Ego plus ego equals easy money

American Idol time – this week, Adam Lambert performed One by U2 – which was personally chosen by Simon Cowell, who had to obtain the express permission of Bono, apparently.

As Mike Farley at Premium Hollywood says: “I can feel the pressure of Cowell’s and Bono’s big heads swelling from here. Get over yourselves.”

How exactly did the conversation between Simon Cowell and Bono go?  Fancy making a few megabucks in downloads for doing sweet nothing, Bono?  Hardly took a lot of persuasion, I doubt.

Indeed, Edward Wyatt wrote in the New York Times this week about the business side of American Idol, which is increasing income despite the declining television viewership trend.

Forget about the artistic merits and talent-spotting (and as an Adam Lambert fan, I really think he will emerge a true star although the reality show format could enable a performing sheep to have a hit single – or become a global icon like Susan Boyle of Britain’s Got Talent).

No, this is about the American Idol brand generating phenomenal profits using a wide range of revenue streams – not only for those involved in the television show, but any artist whose music is featured.

Personally, I find the results show format tedious with all the promotion of “mentor” artists and former winners (that includes those who lost but are almost inevitably successes so far on the music scene).  But clearly, this profile boosts incomes all round.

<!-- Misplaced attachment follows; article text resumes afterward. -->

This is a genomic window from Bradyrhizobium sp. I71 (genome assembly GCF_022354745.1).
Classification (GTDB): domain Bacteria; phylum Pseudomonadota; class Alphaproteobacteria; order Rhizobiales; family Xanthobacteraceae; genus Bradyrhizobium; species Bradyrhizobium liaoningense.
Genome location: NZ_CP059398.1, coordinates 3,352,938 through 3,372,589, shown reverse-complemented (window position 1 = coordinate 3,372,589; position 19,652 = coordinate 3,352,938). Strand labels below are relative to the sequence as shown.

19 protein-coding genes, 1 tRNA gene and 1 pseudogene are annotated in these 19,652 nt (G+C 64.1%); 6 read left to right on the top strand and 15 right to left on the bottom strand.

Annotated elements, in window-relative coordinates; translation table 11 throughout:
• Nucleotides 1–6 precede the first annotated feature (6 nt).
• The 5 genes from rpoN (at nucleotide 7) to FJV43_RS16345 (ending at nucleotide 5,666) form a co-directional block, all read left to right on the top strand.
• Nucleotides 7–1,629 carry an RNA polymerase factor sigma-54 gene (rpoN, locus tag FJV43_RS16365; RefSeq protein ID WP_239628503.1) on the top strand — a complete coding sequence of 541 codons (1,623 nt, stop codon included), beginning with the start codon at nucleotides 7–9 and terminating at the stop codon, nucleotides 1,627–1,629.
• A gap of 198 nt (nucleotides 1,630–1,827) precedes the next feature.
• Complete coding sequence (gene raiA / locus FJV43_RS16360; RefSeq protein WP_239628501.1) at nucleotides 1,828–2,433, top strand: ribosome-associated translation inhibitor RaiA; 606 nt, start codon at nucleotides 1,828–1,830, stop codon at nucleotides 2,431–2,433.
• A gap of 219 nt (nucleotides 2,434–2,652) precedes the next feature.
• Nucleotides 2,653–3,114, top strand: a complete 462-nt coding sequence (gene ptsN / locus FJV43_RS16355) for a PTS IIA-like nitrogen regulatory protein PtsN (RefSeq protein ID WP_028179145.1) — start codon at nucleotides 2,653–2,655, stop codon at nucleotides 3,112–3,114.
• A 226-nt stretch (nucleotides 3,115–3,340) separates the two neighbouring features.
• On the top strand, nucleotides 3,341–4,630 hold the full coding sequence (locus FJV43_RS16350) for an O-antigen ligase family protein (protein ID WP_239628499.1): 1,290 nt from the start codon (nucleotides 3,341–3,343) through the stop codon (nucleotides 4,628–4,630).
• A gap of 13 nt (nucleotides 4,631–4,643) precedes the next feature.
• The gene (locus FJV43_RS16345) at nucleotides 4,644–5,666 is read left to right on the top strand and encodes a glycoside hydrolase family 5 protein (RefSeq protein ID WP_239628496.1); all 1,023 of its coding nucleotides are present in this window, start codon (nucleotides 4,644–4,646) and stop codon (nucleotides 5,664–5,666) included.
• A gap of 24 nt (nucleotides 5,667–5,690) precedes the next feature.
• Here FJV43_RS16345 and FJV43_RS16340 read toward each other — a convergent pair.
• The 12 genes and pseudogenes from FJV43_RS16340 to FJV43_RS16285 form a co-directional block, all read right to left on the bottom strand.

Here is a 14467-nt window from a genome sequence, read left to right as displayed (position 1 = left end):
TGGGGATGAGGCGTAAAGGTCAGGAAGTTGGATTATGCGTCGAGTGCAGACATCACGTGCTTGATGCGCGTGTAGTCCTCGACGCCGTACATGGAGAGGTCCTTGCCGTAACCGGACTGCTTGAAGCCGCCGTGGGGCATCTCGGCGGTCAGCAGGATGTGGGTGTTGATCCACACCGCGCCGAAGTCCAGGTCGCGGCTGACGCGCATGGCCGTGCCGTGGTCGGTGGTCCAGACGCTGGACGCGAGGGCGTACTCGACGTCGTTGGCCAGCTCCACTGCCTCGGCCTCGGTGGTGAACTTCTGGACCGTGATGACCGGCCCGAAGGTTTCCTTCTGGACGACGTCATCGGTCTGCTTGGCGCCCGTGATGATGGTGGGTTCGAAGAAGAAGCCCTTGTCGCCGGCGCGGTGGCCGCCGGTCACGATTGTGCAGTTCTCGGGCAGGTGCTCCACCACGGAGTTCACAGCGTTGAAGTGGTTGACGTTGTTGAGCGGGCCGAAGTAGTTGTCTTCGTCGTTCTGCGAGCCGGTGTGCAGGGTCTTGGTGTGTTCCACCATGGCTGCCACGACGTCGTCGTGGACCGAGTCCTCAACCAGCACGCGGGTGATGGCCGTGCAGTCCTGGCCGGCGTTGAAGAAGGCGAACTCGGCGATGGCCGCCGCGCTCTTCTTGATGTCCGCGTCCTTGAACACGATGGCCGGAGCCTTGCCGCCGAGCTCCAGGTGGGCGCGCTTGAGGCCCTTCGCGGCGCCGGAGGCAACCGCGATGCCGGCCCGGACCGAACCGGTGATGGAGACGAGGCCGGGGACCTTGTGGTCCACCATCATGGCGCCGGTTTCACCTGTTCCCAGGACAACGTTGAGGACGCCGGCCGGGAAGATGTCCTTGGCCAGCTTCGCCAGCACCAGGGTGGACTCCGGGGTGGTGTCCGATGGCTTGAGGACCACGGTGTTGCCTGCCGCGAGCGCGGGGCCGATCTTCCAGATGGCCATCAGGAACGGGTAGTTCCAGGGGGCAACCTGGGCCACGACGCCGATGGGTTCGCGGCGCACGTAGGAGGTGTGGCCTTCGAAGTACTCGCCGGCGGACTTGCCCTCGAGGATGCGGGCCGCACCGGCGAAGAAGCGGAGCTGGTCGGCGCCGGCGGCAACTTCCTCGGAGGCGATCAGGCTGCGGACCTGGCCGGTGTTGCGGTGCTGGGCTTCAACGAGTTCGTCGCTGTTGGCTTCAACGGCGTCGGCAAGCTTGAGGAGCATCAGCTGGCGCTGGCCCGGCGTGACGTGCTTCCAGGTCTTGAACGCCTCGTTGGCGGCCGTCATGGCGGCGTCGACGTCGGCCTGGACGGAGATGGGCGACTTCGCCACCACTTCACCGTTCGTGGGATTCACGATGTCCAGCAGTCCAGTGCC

In previous years the music featured generated sales through public interest – such as Jeff Buckley’s version of Hallelujah soaring up the iTunes chart last year.  But now the promotion is pure hard commercialism. 

As Simon Fuller reveals iTunes is paying for the “relationship” that sees the download site profiling the songs featured in the show as well as this season’s contestants.  American Idol is bigger than iTunes!

With Adam Lambert already the hot download (according to a recent “leak” at iTunes) – undoubtedly Bono will more than cover the cost of the call to Cowell.

In the battle of the egos, it’s easy money all round.

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Heather Yaxley PhD

Dr. Heather Yaxley is passionate about sustainable careers, reflective practice and professional development. I am a rhizomatic educator, practitioner, consultant, academic and scholar. As a qualified academic, I teach the CIPR professional qualifications with PR Academy and have experience teaching at various Universities. I run the Motor Industry Public Affairs Association (MIPAA) and my own strategic consultancy. I was awarded by PhD researching Career Strategies in Public Relations by Bournemouth University in 2017. I'm a published author, with books, chapters and academic papers to my name.